Though the European Parliament voted in September to condemn the Hungarian government’s near-total dominance over the media landscape, Fidesz has continued to consolidate control. In November, over 400 Hungarian news companies, including every newspaper in the country, were simultaneously “donated” to a holding company controlled by close allies of Prime Minister Orban. In December, opposition lawmakers went to the state media’s headquarters in a failed attempt to broadcast protesters’ demands; four were assaulted and one hospitalized when security guards threw them out.

The breadth of the protesting coalitions, uniting far-right, centrists and leftists, is a source of both strength and weakness. Though protesters are clear in their opposition to the ruling parties, what to replace them with is a tougher question, and the open-tent nature of the protests risks ideological incoherence.

In Serbia, for instance, Vuk Jeremic, a right-wing politician supporting the protests, condemned President Vucic for giving up Serbian interests in neighboring Kosovo and Bosnia and Herzegovina. This attempt to outflank the Progressives from a more nationalist angle risks alienating those who oppose Vucic precisely because of what they see as his history of aggressive nationalism.

In Hungary, a Jobbik spokesman declared in January that the party has a higher goal to restore democratic institutions, which it shares with some of the other opposition parties. But the party rejected proposals to run a joint list for the European Parliament elections with fellow opposition parties such as the Democratic Coalition, calling the proposed all-opposition joint list a farce, citing fundamental policy disagreements among the parties.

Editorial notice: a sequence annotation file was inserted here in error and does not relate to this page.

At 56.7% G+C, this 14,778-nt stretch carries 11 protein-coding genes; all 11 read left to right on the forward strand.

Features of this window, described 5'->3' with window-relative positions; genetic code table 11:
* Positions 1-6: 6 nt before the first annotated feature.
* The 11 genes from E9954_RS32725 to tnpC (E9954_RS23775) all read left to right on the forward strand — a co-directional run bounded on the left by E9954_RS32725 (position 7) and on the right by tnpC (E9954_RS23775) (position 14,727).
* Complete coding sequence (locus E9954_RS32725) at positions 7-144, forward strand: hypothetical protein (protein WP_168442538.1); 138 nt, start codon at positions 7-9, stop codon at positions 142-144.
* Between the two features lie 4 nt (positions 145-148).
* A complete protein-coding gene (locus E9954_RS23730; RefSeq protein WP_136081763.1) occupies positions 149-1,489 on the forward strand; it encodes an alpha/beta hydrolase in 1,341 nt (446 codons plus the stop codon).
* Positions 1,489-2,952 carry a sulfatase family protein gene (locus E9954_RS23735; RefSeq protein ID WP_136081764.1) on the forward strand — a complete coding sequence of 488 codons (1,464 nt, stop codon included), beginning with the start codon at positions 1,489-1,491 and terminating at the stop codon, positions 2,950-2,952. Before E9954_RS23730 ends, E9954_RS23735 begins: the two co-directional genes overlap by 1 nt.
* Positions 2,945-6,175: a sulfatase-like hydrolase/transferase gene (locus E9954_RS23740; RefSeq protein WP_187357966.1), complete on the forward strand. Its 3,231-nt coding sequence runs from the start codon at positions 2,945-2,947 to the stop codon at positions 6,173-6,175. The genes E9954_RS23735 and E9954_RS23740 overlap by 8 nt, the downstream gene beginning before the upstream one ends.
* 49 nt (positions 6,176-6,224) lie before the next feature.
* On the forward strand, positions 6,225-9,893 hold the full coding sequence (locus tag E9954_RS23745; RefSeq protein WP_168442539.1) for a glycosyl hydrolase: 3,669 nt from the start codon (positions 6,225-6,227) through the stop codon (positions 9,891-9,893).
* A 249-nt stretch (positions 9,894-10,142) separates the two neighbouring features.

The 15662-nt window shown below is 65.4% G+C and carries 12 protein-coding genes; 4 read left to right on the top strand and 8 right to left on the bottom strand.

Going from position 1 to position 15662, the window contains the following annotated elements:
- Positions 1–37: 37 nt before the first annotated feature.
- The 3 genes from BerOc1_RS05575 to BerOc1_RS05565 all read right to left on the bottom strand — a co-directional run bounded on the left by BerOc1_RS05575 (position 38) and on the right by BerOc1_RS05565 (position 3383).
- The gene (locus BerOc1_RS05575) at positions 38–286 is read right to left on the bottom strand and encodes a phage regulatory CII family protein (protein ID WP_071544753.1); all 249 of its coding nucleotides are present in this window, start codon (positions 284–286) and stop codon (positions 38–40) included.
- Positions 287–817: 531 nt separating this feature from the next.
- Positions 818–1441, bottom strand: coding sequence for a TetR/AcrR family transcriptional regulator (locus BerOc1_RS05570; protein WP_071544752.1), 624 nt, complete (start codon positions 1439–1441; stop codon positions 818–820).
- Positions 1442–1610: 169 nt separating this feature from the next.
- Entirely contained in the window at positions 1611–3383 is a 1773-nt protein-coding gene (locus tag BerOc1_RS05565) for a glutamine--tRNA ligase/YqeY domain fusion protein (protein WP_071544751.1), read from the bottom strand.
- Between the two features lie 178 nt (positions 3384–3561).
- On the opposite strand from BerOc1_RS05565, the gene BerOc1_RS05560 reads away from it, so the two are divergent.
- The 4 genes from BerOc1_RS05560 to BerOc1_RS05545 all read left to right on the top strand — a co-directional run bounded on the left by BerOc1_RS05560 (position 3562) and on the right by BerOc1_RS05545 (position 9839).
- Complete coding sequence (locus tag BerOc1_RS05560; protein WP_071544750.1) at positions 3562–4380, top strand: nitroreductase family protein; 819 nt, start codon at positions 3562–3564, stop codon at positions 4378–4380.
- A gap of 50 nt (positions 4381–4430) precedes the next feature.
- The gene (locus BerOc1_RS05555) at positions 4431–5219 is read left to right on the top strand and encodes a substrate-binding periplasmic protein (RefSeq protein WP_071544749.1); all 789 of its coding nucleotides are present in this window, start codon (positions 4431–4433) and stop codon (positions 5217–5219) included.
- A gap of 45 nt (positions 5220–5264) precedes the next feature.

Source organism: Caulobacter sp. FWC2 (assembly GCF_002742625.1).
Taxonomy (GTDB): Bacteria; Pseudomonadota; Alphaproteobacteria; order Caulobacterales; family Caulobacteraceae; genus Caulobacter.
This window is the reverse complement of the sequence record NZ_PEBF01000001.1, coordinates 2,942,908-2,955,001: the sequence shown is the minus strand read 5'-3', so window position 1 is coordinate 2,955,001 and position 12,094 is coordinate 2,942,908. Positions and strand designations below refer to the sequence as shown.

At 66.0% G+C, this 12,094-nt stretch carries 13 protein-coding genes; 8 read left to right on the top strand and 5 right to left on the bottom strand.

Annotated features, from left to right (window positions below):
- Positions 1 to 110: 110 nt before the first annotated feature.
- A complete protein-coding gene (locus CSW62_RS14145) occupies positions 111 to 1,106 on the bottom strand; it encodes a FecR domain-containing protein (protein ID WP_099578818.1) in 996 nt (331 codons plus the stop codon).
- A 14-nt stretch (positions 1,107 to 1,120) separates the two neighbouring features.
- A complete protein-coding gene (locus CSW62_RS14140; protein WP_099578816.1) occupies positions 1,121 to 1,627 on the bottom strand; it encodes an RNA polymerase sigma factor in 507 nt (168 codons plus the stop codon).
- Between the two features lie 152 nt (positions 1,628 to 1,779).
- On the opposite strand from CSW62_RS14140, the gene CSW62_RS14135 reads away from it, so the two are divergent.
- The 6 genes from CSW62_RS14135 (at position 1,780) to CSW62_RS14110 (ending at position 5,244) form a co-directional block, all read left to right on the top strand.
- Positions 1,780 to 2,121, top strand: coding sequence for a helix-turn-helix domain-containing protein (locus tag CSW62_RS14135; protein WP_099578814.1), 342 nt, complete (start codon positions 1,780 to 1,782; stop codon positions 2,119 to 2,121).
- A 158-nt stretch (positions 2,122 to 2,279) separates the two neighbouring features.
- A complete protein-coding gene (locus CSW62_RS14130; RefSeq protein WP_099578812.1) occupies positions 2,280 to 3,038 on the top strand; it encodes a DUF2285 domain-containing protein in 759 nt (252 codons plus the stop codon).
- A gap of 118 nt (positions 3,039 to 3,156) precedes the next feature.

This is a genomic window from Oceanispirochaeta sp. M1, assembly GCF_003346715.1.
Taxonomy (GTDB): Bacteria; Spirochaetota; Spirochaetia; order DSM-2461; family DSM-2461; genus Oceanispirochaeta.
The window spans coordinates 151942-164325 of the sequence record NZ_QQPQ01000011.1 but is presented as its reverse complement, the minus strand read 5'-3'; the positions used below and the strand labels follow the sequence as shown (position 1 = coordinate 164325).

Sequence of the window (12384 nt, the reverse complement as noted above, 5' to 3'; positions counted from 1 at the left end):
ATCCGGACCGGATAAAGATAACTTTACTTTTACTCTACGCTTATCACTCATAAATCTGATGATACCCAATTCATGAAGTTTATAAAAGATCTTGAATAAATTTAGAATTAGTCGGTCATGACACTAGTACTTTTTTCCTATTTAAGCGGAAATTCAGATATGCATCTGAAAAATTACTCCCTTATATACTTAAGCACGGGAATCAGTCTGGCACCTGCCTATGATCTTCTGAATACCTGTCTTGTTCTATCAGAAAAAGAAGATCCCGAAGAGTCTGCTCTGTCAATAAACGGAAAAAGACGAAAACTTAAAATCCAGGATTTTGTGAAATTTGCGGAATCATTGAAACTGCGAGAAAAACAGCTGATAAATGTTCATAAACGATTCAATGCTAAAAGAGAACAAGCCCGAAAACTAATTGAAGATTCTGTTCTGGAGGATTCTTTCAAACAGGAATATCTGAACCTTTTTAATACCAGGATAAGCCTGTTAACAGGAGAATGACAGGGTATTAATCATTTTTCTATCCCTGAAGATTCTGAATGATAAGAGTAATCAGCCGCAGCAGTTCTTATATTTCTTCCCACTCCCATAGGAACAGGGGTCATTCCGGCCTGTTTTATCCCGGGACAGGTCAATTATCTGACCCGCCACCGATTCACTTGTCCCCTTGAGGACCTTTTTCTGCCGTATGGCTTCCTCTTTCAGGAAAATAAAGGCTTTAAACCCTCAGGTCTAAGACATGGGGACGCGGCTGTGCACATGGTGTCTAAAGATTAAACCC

By early January, the Serbian protests spread to at least three other cities, while the Hungarian protests spread to at least six more cities. But in part due to the controlled media and in part due to ideological incoherence among the protesting coalitions, the governments in Hungary and Serbia seem secure. A poll fielded in December by Publicus Research revealed that 50 percent of Hungarians are uncertain who they would vote for. Of those who were sure, Fidesz was the most popular at 46 percent support, well ahead of Jobbik and the Hungarian Socialist Party at only 18 percent each.

In Serbia, a poll by Faktor Plus revealed that the ruling Serbian Progressive Party still dominates: 54 percent of decided voters would support the Progressives, putting them nearly 40 points ahead of the opposition Alliance for Serbia (about 14 percent). The Socialist Party of Serbia, which is currently in coalition with the Progressives, comes in third at 10 percent, making it the only other party to pass the 5 percent threshold to enter Parliament.

Perhaps, then, the greatest strength of Fidesz and the Serbian Progressive Party is not that they are popular, but that the opposition politicians are even more unpopular. Most of the protesters are totally disillusioned with all politics and politicians. But the rejection of politics inhibits protesters’ ability to defend any concessions they may win from their time in the streets. Unless opposition parties can put forward a common positive vision for their society, the protests are likely to ebb, at least until the next crises in Hungary and Serbia.

Discontent may bubble along the Danube, but it hasn’t overflowed yet.